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Joined: Fri Mar 17, 2006 2:00 pm
Posts: 142
I'm in love with them. I've always liked short scale guitars--Jaguars were my first exposure. The Ric is another whole dimension though--considerably shorter than the Jag, but with a fullness in tone thanks to the three pickups, feather weight (c58s anyway), the guitar is the complete package for me.

I recently tried some Thomastik Jazz/Swing 12 flats on my '58s...I like them so much I'm going to try them on my 1996. My only wish is I could find a Ric-smart set up guy down here where I live; I'd love to have a pro set up to really make these beauties sing.

Bill

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2011 350v63


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 Post subject: Re: Ric 325s-Your thoughts wanted!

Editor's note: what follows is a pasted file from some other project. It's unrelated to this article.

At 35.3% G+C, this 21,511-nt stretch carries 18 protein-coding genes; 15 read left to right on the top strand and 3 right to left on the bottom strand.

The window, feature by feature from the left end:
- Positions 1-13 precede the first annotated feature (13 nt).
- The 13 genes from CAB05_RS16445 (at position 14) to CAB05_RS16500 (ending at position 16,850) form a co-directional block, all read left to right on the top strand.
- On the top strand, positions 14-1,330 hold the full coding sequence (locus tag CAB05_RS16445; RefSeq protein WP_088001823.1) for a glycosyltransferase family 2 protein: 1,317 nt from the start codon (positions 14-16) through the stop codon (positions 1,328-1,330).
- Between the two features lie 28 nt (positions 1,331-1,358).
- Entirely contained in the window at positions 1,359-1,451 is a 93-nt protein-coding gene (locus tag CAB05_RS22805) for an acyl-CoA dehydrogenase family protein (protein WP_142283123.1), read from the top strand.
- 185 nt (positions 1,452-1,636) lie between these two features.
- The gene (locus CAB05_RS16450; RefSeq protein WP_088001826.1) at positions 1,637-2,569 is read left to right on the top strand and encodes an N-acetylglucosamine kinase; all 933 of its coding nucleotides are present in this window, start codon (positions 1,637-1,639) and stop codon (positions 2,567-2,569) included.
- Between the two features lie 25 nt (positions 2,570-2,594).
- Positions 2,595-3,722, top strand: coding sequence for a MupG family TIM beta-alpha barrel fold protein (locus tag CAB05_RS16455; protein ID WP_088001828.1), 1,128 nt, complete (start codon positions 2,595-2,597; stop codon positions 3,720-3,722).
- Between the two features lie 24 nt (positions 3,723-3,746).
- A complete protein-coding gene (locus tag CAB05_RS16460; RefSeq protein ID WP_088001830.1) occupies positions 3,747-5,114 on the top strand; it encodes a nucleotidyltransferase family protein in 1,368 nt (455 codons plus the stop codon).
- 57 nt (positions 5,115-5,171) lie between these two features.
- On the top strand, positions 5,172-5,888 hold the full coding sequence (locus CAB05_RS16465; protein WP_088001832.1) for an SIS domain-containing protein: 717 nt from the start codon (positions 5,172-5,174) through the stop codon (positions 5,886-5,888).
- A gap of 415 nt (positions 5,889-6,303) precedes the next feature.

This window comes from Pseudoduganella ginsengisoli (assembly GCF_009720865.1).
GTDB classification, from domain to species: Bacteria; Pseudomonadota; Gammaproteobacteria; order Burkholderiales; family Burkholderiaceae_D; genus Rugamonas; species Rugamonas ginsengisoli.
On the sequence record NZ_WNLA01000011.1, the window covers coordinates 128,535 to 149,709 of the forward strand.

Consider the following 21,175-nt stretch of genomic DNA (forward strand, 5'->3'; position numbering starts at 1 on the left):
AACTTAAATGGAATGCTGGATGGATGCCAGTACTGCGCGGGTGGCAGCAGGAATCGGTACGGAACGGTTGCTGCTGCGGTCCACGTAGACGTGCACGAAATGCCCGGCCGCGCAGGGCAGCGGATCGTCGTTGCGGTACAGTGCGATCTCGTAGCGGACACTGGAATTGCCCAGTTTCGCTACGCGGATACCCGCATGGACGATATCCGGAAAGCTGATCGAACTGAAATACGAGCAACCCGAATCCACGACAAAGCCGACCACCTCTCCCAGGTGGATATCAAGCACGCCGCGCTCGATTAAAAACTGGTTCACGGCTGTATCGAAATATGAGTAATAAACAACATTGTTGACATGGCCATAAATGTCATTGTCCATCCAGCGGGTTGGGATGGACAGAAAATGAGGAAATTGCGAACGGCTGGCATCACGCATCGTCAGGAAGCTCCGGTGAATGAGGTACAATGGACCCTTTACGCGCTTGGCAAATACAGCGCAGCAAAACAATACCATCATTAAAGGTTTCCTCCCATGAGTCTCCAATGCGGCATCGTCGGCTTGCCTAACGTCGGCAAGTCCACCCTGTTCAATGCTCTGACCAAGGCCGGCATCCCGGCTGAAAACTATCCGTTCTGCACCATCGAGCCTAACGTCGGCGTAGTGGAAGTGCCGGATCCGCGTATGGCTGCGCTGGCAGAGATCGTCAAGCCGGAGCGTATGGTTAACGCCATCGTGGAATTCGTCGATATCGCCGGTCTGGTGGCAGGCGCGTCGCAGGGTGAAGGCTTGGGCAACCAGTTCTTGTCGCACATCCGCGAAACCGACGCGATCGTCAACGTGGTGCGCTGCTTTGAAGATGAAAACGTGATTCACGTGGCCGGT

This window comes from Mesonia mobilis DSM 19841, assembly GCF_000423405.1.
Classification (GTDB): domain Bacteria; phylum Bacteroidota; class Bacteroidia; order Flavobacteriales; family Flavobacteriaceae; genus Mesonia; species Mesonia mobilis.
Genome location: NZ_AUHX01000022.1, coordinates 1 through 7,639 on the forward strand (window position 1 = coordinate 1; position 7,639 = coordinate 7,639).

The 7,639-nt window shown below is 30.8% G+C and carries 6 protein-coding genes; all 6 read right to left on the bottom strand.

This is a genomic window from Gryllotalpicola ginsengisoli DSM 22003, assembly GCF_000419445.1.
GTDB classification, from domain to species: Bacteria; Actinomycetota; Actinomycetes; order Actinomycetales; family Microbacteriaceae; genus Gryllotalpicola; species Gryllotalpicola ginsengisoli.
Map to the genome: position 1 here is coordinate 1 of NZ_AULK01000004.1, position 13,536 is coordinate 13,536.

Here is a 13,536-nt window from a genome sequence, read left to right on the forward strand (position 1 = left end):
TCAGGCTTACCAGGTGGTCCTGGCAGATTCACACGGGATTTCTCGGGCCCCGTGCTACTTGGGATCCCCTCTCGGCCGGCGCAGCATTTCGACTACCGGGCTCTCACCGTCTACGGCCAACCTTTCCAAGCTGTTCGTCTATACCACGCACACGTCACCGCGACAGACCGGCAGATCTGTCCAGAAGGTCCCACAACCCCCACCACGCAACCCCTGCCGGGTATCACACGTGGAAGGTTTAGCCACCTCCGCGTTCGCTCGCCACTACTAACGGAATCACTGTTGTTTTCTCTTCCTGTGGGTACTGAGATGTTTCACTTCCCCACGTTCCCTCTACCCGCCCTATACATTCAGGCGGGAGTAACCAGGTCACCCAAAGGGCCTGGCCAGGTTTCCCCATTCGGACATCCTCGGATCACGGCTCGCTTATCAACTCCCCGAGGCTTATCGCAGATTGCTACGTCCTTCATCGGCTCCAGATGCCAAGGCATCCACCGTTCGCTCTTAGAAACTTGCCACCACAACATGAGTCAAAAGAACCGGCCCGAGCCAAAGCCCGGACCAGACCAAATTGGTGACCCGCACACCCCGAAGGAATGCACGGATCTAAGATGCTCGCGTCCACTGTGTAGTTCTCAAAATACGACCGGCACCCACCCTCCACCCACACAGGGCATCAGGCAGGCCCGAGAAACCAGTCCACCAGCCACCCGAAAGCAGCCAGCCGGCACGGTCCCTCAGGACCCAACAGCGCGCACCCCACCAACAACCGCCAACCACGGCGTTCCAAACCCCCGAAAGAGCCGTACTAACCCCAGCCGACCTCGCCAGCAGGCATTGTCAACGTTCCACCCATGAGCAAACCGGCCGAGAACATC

Post Posted: Tue Oct 17, 2006 8:42 am 
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Joined: Tue Aug 09, 2005 1:00 pm
Posts: 1848
Location: New York, NY
I have owned several Ric guitars and a bass going back decades now. But I'd never owned a small one until last spring, when I happened into an '83 320. Since then I bought a reissue 1996 and a mid 60s 325. For various reasons they're all pretty special to me. I have no interest in tricking any of them out with non-issue knobs and such. I appreciate them as they were made (the 325 is undergoing gut rehab now, to take it back to the way it's believed it was originally, MG.) Otherwise my tastes runs to 620s and, lately, obtaining a 650.


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 Post subject: Re: Ric 325s-Your thoughts wanted!
 Post Posted: Tue Oct 17, 2006 10:41 am 
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Joined: Sun Oct 08, 2006 6:07 am
Posts: 3848
My JG 320 cost @ $550 in the early 80's when I was in college. It's just like now: demand outstrips supply. A very well connected local dealer called in a couple of favors half way across the country to get it in for me. The fingerboard is as bright orange as it gets; a beautiful set-off to the JG and white pickguard. It is stock, but also modified. Huh? Well here goes: